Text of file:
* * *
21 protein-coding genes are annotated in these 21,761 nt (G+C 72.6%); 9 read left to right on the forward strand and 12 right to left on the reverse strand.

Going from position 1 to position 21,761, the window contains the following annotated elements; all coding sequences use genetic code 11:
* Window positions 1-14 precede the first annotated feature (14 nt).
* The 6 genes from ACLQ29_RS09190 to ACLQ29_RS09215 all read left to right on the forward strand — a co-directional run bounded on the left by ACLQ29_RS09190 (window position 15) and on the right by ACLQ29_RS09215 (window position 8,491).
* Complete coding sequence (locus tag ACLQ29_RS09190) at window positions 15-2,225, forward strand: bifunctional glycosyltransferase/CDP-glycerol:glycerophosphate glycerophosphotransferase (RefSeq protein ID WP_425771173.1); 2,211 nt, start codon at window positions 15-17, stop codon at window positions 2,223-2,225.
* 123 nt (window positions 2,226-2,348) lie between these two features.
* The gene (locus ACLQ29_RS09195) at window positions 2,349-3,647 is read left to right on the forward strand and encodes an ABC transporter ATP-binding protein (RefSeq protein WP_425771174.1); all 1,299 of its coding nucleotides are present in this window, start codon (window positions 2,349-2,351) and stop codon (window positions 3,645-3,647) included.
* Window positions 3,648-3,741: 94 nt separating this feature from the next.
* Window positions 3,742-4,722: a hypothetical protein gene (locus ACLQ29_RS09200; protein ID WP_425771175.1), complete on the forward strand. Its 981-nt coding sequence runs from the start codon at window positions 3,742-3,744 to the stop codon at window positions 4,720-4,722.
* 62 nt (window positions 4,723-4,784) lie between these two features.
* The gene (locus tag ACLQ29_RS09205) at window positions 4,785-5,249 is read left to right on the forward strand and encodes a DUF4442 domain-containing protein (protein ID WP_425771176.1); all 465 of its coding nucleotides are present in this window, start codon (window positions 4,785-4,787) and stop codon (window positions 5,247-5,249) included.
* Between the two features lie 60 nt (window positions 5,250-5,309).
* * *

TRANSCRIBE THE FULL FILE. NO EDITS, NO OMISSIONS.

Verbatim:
21 protein-coding genes are annotated in these 21,761 nt (G+C 72.6%); 9 read left to right on the forward strand and 12 right to left on the reverse strand.

Going from position 1 to position 21,761, the window contains the following annotated elements; all coding sequences use genetic code 11:
* Window positions 1-14 precede the first annotated feature (14 nt).
* The 6 genes from ACLQ29_RS09190 to ACLQ29_RS09215 all read left to right on the forward strand — a co-directional run bounded on the left by ACLQ29_RS09190 (window position 15) and on the right by ACLQ29_RS09215 (window position 8,491).
* Complete coding sequence (locus tag ACLQ29_RS09190) at window positions 15-2,225, forward strand: bifunctional glycosyltransferase/CDP-glycerol:glycerophosphate glycerophosphotransferase (RefSeq protein ID WP_425771173.1); 2,211 nt, start codon at window positions 15-17, stop codon at window positions 2,223-2,225.
* 123 nt (window positions 2,226-2,348) lie between these two features.
* The gene (locus ACLQ29_RS09195) at window positions 2,349-3,647 is read left to right on the forward strand and encodes an ABC transporter ATP-binding protein (RefSeq protein WP_425771174.1); all 1,299 of its coding nucleotides are present in this window, start codon (window positions 2,349-2,351) and stop codon (window positions 3,645-3,647) included.
* Window positions 3,648-3,741: 94 nt separating this feature from the next.
* Window positions 3,742-4,722: a hypothetical protein gene (locus ACLQ29_RS09200; protein ID WP_425771175.1), complete on the forward strand. Its 981-nt coding sequence runs from the start codon at window positions 3,742-3,744 to the stop codon at window positions 4,720-4,722.
* 62 nt (window positions 4,723-4,784) lie between these two features.
* The gene (locus tag ACLQ29_RS09205) at window positions 4,785-5,249 is read left to right on the forward strand and encodes a DUF4442 domain-containing protein (protein ID WP_425771176.1); all 465 of its coding nucleotides are present in this window, start codon (window positions 4,785-4,787) and stop codon (window positions 5,247-5,249) included.
* Between the two features lie 60 nt (window positions 5,250-5,309).